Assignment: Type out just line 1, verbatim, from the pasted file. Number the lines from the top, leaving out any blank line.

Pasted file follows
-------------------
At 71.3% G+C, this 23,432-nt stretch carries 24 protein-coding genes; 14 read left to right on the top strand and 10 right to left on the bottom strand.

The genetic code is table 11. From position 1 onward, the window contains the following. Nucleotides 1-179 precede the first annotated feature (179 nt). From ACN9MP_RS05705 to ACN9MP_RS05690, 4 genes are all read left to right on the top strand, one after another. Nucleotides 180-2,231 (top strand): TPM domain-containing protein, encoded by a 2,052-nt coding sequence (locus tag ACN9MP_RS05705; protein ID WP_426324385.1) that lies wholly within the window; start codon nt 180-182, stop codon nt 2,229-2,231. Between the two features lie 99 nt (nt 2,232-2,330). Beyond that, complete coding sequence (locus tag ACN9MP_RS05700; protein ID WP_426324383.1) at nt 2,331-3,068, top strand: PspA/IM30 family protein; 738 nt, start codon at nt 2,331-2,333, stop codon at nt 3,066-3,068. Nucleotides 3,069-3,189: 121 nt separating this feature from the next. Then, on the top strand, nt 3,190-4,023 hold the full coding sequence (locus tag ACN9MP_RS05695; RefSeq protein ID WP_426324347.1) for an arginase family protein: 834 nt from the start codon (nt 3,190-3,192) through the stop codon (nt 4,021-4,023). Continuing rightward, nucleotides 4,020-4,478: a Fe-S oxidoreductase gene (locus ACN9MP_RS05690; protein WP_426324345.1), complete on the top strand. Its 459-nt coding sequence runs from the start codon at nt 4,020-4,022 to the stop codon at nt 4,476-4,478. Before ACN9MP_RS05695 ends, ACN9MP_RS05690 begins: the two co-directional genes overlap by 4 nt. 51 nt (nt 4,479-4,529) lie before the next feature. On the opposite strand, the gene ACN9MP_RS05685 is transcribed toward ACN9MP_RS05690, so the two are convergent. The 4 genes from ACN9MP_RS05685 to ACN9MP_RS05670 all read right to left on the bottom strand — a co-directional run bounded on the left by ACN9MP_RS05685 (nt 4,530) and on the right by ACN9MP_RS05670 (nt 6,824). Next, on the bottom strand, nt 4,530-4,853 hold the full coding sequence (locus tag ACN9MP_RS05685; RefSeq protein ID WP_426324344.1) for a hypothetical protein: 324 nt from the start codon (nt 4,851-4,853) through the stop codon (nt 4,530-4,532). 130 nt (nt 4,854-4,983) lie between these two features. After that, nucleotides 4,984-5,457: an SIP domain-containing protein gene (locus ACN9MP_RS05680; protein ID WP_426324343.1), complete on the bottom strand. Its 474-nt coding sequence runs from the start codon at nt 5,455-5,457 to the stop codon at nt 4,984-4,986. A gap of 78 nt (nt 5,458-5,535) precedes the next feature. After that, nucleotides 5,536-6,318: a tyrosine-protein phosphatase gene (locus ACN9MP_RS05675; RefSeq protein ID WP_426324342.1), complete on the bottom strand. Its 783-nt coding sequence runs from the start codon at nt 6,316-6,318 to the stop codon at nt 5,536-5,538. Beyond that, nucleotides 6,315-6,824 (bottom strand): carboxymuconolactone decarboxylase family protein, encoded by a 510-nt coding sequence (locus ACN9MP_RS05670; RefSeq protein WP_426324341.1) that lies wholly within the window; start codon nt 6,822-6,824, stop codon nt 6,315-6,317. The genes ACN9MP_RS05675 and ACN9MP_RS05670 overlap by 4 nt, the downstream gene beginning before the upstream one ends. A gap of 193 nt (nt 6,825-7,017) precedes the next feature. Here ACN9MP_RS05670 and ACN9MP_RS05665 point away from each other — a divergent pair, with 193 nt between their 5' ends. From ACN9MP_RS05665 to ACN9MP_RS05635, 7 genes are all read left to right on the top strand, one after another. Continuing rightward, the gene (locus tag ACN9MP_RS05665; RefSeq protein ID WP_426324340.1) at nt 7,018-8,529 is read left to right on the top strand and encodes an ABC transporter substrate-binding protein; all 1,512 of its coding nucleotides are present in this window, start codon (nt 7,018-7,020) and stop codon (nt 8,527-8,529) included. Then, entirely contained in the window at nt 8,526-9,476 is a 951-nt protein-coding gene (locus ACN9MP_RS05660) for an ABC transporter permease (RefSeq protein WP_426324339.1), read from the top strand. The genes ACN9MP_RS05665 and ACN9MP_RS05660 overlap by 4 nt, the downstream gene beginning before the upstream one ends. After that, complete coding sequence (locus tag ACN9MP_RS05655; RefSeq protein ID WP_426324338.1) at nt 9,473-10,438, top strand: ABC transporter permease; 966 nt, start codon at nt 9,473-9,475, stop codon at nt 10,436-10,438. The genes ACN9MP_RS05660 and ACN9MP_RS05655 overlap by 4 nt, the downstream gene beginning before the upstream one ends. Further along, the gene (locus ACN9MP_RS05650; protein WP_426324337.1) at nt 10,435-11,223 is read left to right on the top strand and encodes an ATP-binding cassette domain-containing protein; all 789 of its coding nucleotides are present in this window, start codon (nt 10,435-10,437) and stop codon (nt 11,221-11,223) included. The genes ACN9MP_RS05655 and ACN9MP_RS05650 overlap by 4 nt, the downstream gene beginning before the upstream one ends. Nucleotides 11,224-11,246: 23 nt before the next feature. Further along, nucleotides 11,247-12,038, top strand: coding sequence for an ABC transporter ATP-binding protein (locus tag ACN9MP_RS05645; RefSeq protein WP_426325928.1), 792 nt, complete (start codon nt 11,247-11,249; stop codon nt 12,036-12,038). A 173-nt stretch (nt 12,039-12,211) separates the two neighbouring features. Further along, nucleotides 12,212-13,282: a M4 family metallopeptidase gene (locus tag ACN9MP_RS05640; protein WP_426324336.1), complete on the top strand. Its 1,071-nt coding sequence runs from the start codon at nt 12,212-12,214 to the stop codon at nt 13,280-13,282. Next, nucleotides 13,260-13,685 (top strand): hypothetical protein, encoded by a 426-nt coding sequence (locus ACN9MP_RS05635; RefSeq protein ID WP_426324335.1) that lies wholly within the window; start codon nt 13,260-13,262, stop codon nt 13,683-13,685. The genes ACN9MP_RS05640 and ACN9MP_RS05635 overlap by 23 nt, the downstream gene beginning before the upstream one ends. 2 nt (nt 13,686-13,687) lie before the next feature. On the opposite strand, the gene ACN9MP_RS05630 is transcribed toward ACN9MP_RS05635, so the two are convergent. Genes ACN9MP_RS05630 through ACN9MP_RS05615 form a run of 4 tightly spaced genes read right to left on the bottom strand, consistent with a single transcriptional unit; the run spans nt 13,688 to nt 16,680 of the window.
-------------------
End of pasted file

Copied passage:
At 71.3% G+C, this 23,432-nt stretch carries 24 protein-coding genes; 14 read left to right on the top strand and 10 right to left on the bottom strand.